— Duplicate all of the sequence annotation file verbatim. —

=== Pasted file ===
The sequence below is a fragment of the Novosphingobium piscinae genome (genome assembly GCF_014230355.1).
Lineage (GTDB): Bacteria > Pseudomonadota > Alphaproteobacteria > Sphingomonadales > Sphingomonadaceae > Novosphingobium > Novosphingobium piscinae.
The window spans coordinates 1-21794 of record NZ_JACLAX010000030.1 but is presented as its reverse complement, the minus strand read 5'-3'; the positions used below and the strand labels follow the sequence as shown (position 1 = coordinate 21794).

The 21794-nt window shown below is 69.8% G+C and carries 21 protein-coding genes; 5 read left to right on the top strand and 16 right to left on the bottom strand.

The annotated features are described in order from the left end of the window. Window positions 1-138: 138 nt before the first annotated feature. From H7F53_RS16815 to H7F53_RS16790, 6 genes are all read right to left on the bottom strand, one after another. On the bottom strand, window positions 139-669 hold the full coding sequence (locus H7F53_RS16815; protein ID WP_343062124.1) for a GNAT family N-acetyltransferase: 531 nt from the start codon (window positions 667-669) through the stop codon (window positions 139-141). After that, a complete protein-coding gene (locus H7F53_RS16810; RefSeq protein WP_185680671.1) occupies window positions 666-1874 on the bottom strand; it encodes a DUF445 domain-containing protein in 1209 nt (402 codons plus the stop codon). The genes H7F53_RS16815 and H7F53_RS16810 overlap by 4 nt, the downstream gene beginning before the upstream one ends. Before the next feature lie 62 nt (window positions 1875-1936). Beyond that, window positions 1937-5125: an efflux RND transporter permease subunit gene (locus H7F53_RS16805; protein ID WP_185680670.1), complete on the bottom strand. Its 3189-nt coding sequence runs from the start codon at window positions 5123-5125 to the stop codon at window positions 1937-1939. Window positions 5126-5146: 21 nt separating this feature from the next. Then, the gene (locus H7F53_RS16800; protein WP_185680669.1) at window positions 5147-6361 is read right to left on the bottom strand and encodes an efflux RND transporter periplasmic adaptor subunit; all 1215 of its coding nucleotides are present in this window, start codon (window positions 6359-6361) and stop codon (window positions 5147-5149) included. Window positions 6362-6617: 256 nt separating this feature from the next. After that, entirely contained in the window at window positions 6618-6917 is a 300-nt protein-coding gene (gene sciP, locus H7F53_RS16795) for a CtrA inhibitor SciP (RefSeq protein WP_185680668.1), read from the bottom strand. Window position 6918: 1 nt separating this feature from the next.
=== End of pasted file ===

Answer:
The sequence below is a fragment of the Novosphingobium piscinae genome (genome assembly GCF_014230355.1).
Lineage (GTDB): Bacteria > Pseudomonadota > Alphaproteobacteria > Sphingomonadales > Sphingomonadaceae > Novosphingobium > Novosphingobium piscinae.
The window spans coordinates 1-21794 of record NZ_JACLAX010000030.1 but is presented as its reverse complement, the minus strand read 5'-3'; the positions used below and the strand labels follow the sequence as shown (position 1 = coordinate 21794).

The 21794-nt window shown below is 69.8% G+C and carries 21 protein-coding genes; 5 read left to right on the top strand and 16 right to left on the bottom strand.

The annotated features are described in order from the left end of the window. Window positions 1-138: 138 nt before the first annotated feature. From H7F53_RS16815 to H7F53_RS16790, 6 genes are all read right to left on the bottom strand, one after another. On the bottom strand, window positions 139-669 hold the full coding sequence (locus H7F53_RS16815; protein ID WP_343062124.1) for a GNAT family N-acetyltransferase: 531 nt from the start codon (window positions 667-669) through the stop codon (window positions 139-141). After that, a complete protein-coding gene (locus H7F53_RS16810; RefSeq protein WP_185680671.1) occupies window positions 666-1874 on the bottom strand; it encodes a DUF445 domain-containing protein in 1209 nt (402 codons plus the stop codon). The genes H7F53_RS16815 and H7F53_RS16810 overlap by 4 nt, the downstream gene beginning before the upstream one ends. Before the next feature lie 62 nt (window positions 1875-1936). Beyond that, window positions 1937-5125: an efflux RND transporter permease subunit gene (locus H7F53_RS16805; protein ID WP_185680670.1), complete on the bottom strand. Its 3189-nt coding sequence runs from the start codon at window positions 5123-5125 to the stop codon at window positions 1937-1939. Window positions 5126-5146: 21 nt separating this feature from the next. Then, the gene (locus H7F53_RS16800; protein WP_185680669.1) at window positions 5147-6361 is read right to left on the bottom strand and encodes an efflux RND transporter periplasmic adaptor subunit; all 1215 of its coding nucleotides are present in this window, start codon (window positions 6359-6361) and stop codon (window positions 5147-5149) included. Window positions 6362-6617: 256 nt separating this feature from the next. After that, entirely contained in the window at window positions 6618-6917 is a 300-nt protein-coding gene (gene sciP, locus H7F53_RS16795) for a CtrA inhibitor SciP (RefSeq protein WP_185680668.1), read from the bottom strand. Window position 6918: 1 nt separating this feature from the next.